Linux-based 'Simputer' Brings Low-Cost Tech to India
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A Simple Inexpensive Mobile Computer or Simputer stands to bring the IT revolution to rural India.
Running on three AAA batteries and an Intel chip, the Simputer will boast a free Linux operating system, 32MB of RAM and 16MB of Flash memory. At a cost of only $200, this simple device (which resembles a hefty Palm) may well bring the e-revolution to India where a scant 2 million PC's are currently distributed between a poverty stricken populace of nearly 1 billion.
Given that even $200 is too dear for an average Indian family, the Simputer's makers are hoping to interest the Indian government into buying and distributing the machines at the village and district levels. To facilitate this end, the Simputer sports a smartcard reader that enables it to be used on a shared basis. Retailing for between one to two dollars, most villagers, it is hoped, will be able to afford a smartcard. Villagers can then hypothetically rent the local Simputer at a minimal hourly charge and use their smartcards for storing and accessing personal information.
"Single ownership is a developed-country term -- in a developing country like India, everything is shared," said Swami Manohar, one of the masterminds behind the Simputer (and associate professor at the Indian Institute of Science).
As well as working within the realistic sphere of shared ownership, Manohar and his fellow developers have enabled their invention to understand several Indian languages through the use of a stored library of sounds and what Manohar jokingly refers to as 'Illiterate Markup Language.' "We have tried to make it intuitive and not mystifying to the rural end-user," said Manohar who, alongside several other developers, came up with Information Markup Language in order to make the Simputer accessible even to illiterate users. As such, the device will be able to convert text into speech, and read the desired information to the user.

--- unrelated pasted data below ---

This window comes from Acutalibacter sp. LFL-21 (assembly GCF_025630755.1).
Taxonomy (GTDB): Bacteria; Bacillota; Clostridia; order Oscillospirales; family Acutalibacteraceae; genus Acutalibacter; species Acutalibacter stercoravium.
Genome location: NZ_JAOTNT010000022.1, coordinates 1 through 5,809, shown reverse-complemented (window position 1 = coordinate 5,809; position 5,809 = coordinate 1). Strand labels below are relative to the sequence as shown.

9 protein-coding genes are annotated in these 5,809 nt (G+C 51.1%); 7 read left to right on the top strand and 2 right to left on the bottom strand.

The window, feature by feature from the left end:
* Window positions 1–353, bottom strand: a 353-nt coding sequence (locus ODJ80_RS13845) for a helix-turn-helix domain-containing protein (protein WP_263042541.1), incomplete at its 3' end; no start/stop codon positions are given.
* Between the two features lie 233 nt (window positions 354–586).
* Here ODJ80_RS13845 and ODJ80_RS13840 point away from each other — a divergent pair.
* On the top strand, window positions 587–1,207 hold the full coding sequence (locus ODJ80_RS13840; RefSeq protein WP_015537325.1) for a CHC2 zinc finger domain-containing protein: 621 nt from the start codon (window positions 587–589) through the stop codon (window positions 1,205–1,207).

To further the device's utility, Manhore and his Bangalore-based team of seven professors and engineers have planned the Simputer with repeated use and longevity in mind. "We have designed the device to continue to be useful over several years, like those 25-year-old radios that homes in India have," he asserted.
The software and the hardware used in the machine are currently available for download. "By putting it on the Web we are hoping people from different parts of the country will look at it and modify the software to include their own language," Manohar said.
The device is scheduled for Beta testing in August.